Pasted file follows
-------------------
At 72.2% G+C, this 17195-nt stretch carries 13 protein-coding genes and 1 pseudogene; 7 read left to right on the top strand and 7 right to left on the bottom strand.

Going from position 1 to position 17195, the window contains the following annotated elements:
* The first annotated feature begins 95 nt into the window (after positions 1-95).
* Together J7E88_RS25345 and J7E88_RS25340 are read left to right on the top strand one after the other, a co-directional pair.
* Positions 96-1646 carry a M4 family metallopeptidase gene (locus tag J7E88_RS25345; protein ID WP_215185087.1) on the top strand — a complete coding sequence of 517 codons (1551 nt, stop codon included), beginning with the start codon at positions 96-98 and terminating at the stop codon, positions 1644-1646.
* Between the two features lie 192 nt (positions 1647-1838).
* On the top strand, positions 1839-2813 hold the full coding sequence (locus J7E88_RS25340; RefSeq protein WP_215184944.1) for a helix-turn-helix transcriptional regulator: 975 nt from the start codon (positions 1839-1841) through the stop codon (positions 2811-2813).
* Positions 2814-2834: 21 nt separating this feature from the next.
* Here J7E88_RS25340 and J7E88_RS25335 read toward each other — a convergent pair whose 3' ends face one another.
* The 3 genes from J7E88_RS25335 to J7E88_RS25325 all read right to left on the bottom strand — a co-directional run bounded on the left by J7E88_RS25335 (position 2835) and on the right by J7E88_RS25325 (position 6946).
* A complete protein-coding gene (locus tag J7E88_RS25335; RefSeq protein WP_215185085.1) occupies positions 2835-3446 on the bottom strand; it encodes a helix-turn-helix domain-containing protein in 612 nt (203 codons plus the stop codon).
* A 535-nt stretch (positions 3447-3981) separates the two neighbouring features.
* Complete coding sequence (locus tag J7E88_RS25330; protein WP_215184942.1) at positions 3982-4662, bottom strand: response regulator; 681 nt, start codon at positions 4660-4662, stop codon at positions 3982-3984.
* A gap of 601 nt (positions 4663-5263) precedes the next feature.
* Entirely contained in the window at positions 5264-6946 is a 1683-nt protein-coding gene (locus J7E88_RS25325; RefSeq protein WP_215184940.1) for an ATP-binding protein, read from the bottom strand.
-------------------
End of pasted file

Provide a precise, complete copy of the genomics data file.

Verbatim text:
At 72.2% G+C, this 17195-nt stretch carries 13 protein-coding genes and 1 pseudogene; 7 read left to right on the top strand and 7 right to left on the bottom strand.

Going from position 1 to position 17195, the window contains the following annotated elements:
* The first annotated feature begins 95 nt into the window (after positions 1-95).
* Together J7E88_RS25345 and J7E88_RS25340 are read left to right on the top strand one after the other, a co-directional pair.
* Positions 96-1646 carry a M4 family metallopeptidase gene (locus tag J7E88_RS25345; protein ID WP_215185087.1) on the top strand — a complete coding sequence of 517 codons (1551 nt, stop codon included), beginning with the start codon at positions 96-98 and terminating at the stop codon, positions 1644-1646.
* Between the two features lie 192 nt (positions 1647-1838).
* On the top strand, positions 1839-2813 hold the full coding sequence (locus J7E88_RS25340; RefSeq protein WP_215184944.1) for a helix-turn-helix transcriptional regulator: 975 nt from the start codon (positions 1839-1841) through the stop codon (positions 2811-2813).
* Positions 2814-2834: 21 nt separating this feature from the next.
* Here J7E88_RS25340 and J7E88_RS25335 read toward each other — a convergent pair whose 3' ends face one another.
* The 3 genes from J7E88_RS25335 to J7E88_RS25325 all read right to left on the bottom strand — a co-directional run bounded on the left by J7E88_RS25335 (position 2835) and on the right by J7E88_RS25325 (position 6946).
* A complete protein-coding gene (locus tag J7E88_RS25335; RefSeq protein WP_215185085.1) occupies positions 2835-3446 on the bottom strand; it encodes a helix-turn-helix domain-containing protein in 612 nt (203 codons plus the stop codon).
* A 535-nt stretch (positions 3447-3981) separates the two neighbouring features.
* Complete coding sequence (locus tag J7E88_RS25330; protein WP_215184942.1) at positions 3982-4662, bottom strand: response regulator; 681 nt, start codon at positions 4660-4662, stop codon at positions 3982-3984.
* A gap of 601 nt (positions 4663-5263) precedes the next feature.
* Entirely contained in the window at positions 5264-6946 is a 1683-nt protein-coding gene (locus J7E88_RS25325; RefSeq protein WP_215184940.1) for an ATP-binding protein, read from the bottom strand.